Rangers relieved to have healthy Feldman
Injuries marred 2010, most of '11, but ex-starter now thriving in 'pen
DETROIT -- The American League playoffs have served noticed. The Rangers' Opening Day starter from 2010 has returned from injury oblivion and is once again a meaningful member of the team's pitching staff.Scott Feldman's official designation may be just "long reliever," but that does not do justice to the contributions he made in helping the Rangers take a 3-2 lead over the Tigers in the AL Championship Series. It is not a stretch to say that Feldman has been just as important to the Rangers' bullpen during the ALCS as Alexi Ogando or Neftali Feliz. "Game 2 tells you how big he came up," pitching coach Mike Maddux said. "A short start by our starter ... we were still in the game, and he kept us in the game. He got us through the seventh, and we ended up playing 11. He was a big extension of our starter. He was the player of the game." Feldman pitched 4 1/3 scoreless innings in Game 2 in relief of Derek Holland. He was also called upon to pitch the 10th inning in Game 4, and put up a zero on the scoreboard. He was rewarded with his first playoff victory when the Rangers scored four in the top of the 11th for a 7-3 victory. In three playoff appearances, Feldman has pitched 8 1/3 scoreless innings, allowing three hits and no walks while striking out nine. Every playoff team could use that kind of a long reliever. This one just happens to be a 17-game winner from 2009 and Texas' Opening Day starter the following April. "It has been a lot of fun," Feldman said. "It's cool to be a part of all this. Everybody wants to be in this situation." Feldman may be the Rangers' "long man," but he was the one manager Ron Washington wanted for the 10th inning on Wednesday. Washington had two experienced late-inning relievers available in the bullpen in Koji Uehara and Michael Gonzalez, but went with Feldman. "The guy is stepping up," Maddux said. "He's getting outs and doing what he's capable of doing. He's pitching healthy and executing pitches." He is also reminding people why the Rangers signed him to a two-year, $11.5 million contract extension that runs through next season. Feldman earned the contract after his 17-win season, and this is a start in restoring the faith that the Rangers showed in him. "Without a doubt," Rangers general manager Jon Daniels said. "When we sign somebody to a multi-year deal, it's not because of statistical performance as much as we believe in the person and his body of work, and we believe in what he can do. Unfortunately he got hurt, but we still know what he's capable of doing." Feldman was not a part of all this during the last postseason. After starting Opening Day 2010, Feldman was back in the bullpen -- where he began his Major League career -- by the beginning of August. He was 5-9 with a 5.46 ERA, and was officially the guy who lost his job when the Rangers acquired Cliff Lee. The right-hander's biggest problem was his right knee. The original diagnosis was a bone bruise, and he was placed on the disabled list on Aug 23. He was activated in September, but allowed eight runs on 16 hits and four walks in 12 innings and was not on the postseason roster. He had surgery in November, and a microfracture was discovered and repaired in the knee. This time, the diagnosis was he would not be ready for Spring Training or Opening Day. "He pitched with a bad leg last year and never said anything about it," Maddux said. "You can't pitch with your lower half. Now he's able to drive off his back leg, get over his front leg and get the ball down." The diagnosis was correct about the knee. Feldman was not ready for Spring Training, and he did open the season on the DL. He needed not one but two medical rehabilitation assignments -- a total of 10 outings -- because by mid-May, the knee was still sore and lacking endurance. It wasn't until the All-Star break that Feldman was ready to pitch at the Major League level. The Rangers did not want that. They wanted to outright Feldman to Triple-A and continue having him pitch as a starter in case there was a need in the Major League rotation. Feldman, who is out of options, declined the assignment. The Rangers had to put him on the big league roster. "When my rehab assignment was up in Triple-A, I knew I was healthy," Feldman said. "It was just a matter of showing people I was healthy." Feldman believed he was ready to get Major League hitters out. He also might have had a sense he could get buried and forgotten at Triple-A. That may or may not have been the case, but the Rangers did not need a sixth starter in September. Feldman made two spot starts so Ogando and Matt Harrison could get extra rest, but the Rangers had no other real need for a sixth starter. Feldman only pitched 11 games in the second half, but he had a 3.94 ERA. His sinker had movement again and his cut fastball was an effective pitch again. Left-handed hitters batted .155 off him. They hit .226 off him in 2009, when the cut fastball became a big pitch against lefties, but .302 last year when he lost the feel for it. His ground ball percentage went up from 54 percent in 2010 to 69.8 this season, a sign that his sinker was working again. "I think I've shown my stuff is back where I expect it to be," Feldman said. "It's just back to where I don't have to just hope the ball goes somewhere. I can repeat my delivery and keep my stuff going." The Rangers saw that. There was no doubt about the postseason roster or debate about Feldman's status. The Rangers felt they needed a long reliever, and they have proven to be right. Texas describes Ogando as its "secret" weapon out of the bullpen, but Feldman has been just as potent. "He has been huge for us," Washington said.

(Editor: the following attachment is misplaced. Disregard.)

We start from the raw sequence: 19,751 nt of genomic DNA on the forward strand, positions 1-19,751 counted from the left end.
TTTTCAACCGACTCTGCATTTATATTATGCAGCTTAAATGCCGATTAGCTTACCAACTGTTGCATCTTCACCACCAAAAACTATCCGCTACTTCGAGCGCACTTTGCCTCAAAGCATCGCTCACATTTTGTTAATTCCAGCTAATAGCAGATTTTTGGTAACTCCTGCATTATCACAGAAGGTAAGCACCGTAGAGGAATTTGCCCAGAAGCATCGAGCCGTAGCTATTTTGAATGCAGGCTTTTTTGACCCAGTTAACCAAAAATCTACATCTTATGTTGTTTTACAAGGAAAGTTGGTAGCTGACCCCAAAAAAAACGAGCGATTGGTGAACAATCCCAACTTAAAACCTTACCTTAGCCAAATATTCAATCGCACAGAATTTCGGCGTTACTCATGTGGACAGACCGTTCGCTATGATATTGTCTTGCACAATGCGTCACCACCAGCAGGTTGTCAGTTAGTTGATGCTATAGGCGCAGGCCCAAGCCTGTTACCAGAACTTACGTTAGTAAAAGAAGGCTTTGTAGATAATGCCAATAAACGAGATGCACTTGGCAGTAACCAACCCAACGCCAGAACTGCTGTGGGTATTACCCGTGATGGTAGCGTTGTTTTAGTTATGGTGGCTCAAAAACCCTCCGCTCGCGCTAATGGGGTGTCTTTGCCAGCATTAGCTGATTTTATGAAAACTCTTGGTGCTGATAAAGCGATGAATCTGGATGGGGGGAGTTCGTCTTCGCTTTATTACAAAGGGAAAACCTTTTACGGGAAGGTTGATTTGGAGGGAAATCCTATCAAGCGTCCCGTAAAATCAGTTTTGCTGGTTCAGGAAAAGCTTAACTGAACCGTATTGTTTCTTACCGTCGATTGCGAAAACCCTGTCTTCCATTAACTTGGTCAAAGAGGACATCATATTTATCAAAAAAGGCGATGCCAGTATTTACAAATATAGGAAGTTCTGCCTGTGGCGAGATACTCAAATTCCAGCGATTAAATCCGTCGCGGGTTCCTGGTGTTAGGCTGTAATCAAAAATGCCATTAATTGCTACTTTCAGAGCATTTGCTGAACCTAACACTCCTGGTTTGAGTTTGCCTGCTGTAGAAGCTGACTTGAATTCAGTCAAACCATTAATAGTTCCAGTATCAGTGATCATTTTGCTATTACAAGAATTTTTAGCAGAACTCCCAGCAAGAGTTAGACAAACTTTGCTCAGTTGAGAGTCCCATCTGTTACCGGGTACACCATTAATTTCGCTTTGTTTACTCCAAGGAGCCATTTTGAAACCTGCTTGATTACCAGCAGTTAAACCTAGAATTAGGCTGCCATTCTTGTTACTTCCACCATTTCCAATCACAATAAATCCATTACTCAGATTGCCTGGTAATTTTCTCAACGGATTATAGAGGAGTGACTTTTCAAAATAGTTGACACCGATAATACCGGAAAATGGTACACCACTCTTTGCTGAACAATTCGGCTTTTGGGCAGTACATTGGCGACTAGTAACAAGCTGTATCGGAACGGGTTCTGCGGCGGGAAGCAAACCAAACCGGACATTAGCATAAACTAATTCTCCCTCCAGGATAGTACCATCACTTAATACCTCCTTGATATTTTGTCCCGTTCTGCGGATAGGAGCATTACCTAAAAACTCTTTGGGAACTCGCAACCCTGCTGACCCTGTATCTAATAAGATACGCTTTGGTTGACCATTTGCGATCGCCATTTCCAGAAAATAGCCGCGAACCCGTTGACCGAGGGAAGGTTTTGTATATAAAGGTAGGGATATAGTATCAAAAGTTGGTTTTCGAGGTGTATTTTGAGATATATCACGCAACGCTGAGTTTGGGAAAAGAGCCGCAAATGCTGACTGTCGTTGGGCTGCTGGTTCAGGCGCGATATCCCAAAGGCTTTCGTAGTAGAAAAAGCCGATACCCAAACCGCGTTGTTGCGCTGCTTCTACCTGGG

T.R. Sullivan is a reporter for MLB.com. Read his blog, Postcards from Elysian Fields, and follow him on Twitter @Sullivan_Ranger. This story was not subject to the approval of Major League Baseball or its clubs.